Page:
Money isn’t the only way to help the homeless

Duncan Cicero

Freshman Music Therapy Major

When walking to and from classes every day here at Cleveland State University, there are certain things that we notice, whether we want to pay attention to them or not. And one of those things is the increasing population of homeless people on our college campus.

I’ve heard, and I’m sure you’ve all heard, other students complain when people ask them for money. Maybe you’ve even done some complaining yourself, or you are on the other side of the spectrum and give people whatever spare cash you might have in your pockets.

Either way, the undying question stands: Is it okay for us, as students, to feel uncomfortable with being asked for money as we just go about our business?

Coming from the relatively quiet suburbs of Buffalo, New York, walking past homeless people and being asked for money on a daily basis is still pretty new to me. It’s not that I don’t want to help the people, but sometimes, depending on the situation and the area of Cleveland that I am in, I just don’t feel comfortable stopping my momentum and pulling out money from my wallet. If I happen to have some spare coins or dollar bills, I will occasionally help someone out, but I hardly ever carry cash on me anyways.

Just because it doesn’t make me uncomfortable, I don’t think it is a bad thing if it does other people. Everybody is different and everybody comes from different pasts, you never know what kind of experience somebody might have had with a stranger that has affected their behavior now.

Of course, we as students have a right to our safety. By law, panhandlers are not allowed to block our way into the buildings on campus and they are not allowed to follow us or harass us if we choose not to give them money. But, they are allowed to ask. Several courts around the country have ruled that the right to “beg” for money is covered by the first amendment right to free speech. So unless the beggars are doing something illegal, they have the right to ask for whatever they might need, of anyone they might encounter, anywhere.

And maybe you’ve found yourself or heard others wondering why these people who are asking you for money or food can’t just go out and get a job like everyone else does and provide for themselves. Think about how close-minded that statement is. Unfortunately, that’s not how it works. Sometimes, these people don’t have a ride to work, or even have a cell phone to give a potential employer to contact them back if they got the job.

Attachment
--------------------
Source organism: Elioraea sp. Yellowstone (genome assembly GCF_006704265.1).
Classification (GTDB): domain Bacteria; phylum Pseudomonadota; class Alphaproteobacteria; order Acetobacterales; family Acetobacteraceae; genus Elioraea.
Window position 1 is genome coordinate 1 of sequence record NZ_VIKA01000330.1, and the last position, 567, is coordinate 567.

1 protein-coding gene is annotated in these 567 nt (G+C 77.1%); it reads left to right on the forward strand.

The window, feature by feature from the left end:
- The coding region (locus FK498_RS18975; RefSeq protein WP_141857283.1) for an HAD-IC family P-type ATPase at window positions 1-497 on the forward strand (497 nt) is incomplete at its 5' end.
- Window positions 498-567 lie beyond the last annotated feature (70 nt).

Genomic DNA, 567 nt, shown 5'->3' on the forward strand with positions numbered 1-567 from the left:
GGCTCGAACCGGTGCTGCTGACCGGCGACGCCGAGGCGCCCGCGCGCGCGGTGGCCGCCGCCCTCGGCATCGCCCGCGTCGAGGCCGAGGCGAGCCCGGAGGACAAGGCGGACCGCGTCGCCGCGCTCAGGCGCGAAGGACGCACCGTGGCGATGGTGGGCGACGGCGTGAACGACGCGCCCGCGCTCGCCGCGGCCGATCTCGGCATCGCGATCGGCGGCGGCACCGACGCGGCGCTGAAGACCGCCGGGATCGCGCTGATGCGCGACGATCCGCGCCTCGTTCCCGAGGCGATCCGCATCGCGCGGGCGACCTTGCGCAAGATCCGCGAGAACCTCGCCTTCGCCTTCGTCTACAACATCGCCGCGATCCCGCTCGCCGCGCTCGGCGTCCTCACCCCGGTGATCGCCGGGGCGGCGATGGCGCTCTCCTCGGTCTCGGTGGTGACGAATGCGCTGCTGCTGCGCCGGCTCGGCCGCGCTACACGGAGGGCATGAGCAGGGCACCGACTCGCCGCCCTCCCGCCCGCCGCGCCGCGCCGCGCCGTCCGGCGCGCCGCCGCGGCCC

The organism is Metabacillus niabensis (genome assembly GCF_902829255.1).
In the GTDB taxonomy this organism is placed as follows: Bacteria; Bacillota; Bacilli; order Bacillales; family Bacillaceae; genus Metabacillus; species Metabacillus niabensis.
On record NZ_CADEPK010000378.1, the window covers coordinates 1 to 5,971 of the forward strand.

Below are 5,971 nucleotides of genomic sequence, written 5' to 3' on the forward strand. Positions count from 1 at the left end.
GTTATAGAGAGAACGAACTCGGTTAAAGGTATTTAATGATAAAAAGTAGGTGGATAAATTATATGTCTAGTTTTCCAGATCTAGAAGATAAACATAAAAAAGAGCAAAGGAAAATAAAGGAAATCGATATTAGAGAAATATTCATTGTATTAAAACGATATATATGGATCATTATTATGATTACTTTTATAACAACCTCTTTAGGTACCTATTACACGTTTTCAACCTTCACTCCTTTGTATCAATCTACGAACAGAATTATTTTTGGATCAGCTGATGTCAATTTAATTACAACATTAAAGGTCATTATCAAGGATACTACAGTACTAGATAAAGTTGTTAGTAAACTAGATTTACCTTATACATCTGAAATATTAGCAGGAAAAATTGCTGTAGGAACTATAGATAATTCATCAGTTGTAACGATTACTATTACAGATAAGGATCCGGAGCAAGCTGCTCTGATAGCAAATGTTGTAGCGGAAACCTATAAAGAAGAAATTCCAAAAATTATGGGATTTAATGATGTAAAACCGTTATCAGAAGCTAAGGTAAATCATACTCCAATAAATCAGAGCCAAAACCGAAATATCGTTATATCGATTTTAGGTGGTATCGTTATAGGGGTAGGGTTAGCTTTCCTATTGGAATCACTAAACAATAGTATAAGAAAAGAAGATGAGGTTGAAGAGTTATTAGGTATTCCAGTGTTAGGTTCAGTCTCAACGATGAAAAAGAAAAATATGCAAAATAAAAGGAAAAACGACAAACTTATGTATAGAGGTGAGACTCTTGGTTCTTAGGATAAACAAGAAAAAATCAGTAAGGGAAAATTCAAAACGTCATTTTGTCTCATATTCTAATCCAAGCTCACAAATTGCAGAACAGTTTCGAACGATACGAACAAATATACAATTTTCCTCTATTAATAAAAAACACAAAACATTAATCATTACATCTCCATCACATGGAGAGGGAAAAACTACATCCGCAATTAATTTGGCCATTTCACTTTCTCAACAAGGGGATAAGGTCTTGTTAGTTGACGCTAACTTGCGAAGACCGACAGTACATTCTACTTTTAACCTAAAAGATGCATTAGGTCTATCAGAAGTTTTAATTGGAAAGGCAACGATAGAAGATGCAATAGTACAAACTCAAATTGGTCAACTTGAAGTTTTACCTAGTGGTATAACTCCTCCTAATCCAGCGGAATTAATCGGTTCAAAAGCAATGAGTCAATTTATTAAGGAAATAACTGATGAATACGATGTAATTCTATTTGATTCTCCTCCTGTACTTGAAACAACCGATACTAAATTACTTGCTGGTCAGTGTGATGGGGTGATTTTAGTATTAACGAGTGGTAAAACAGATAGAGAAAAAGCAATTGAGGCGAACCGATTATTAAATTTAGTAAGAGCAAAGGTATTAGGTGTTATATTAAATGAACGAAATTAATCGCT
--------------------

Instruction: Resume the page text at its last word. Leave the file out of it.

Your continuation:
There has been a stigma placed against these homeless people that describes them all as drug abusers, alcoholics or in short, losers, blaming them for getting themselves into that position. But the truth is, many homeless people have been through something very traumatic that put them where they are at that moment. Most of the time, it isn’t what they’ve done to themselves, and it isn’t what they could have done better. Poverty happens, and it’s not always that person’s fault.

I think these stigmas are made up to help us cope with the reality that poverty is real, and it can happen to any one of us. Homeless people are humans too, so instead of labeling them as terrible people, why aren’t we doing more to help them? What can we do to help them?

First, there’s the obvious. You can give them whatever they ask for when you are stopped on the streets. But if that does make you uncomfortable, there are many shelters and donation bins around the city that you could donate money,  food or clothes to that would distribute these items to people. Second, if you would like to see the impact that your donation actually has on the people, you could volunteer at a church or community center that does an outreach program for the homeless. These programs are always looking for helpers.

So yes, sometimes the constant asking for money or food when you’re only trying to get to class on time can seem annoying, but next time it happens, consider one of the listed options. These people need our help, and maybe if we all come together to help them, they wouldn’t even have to stand around and ask for money. We should be trying to pull them from the poverty cycle. We need to refrain from judgements and consider their story. We don’t know the reasons why these people have been placed in these positions, and the stigma following it only worsens the situation.

 

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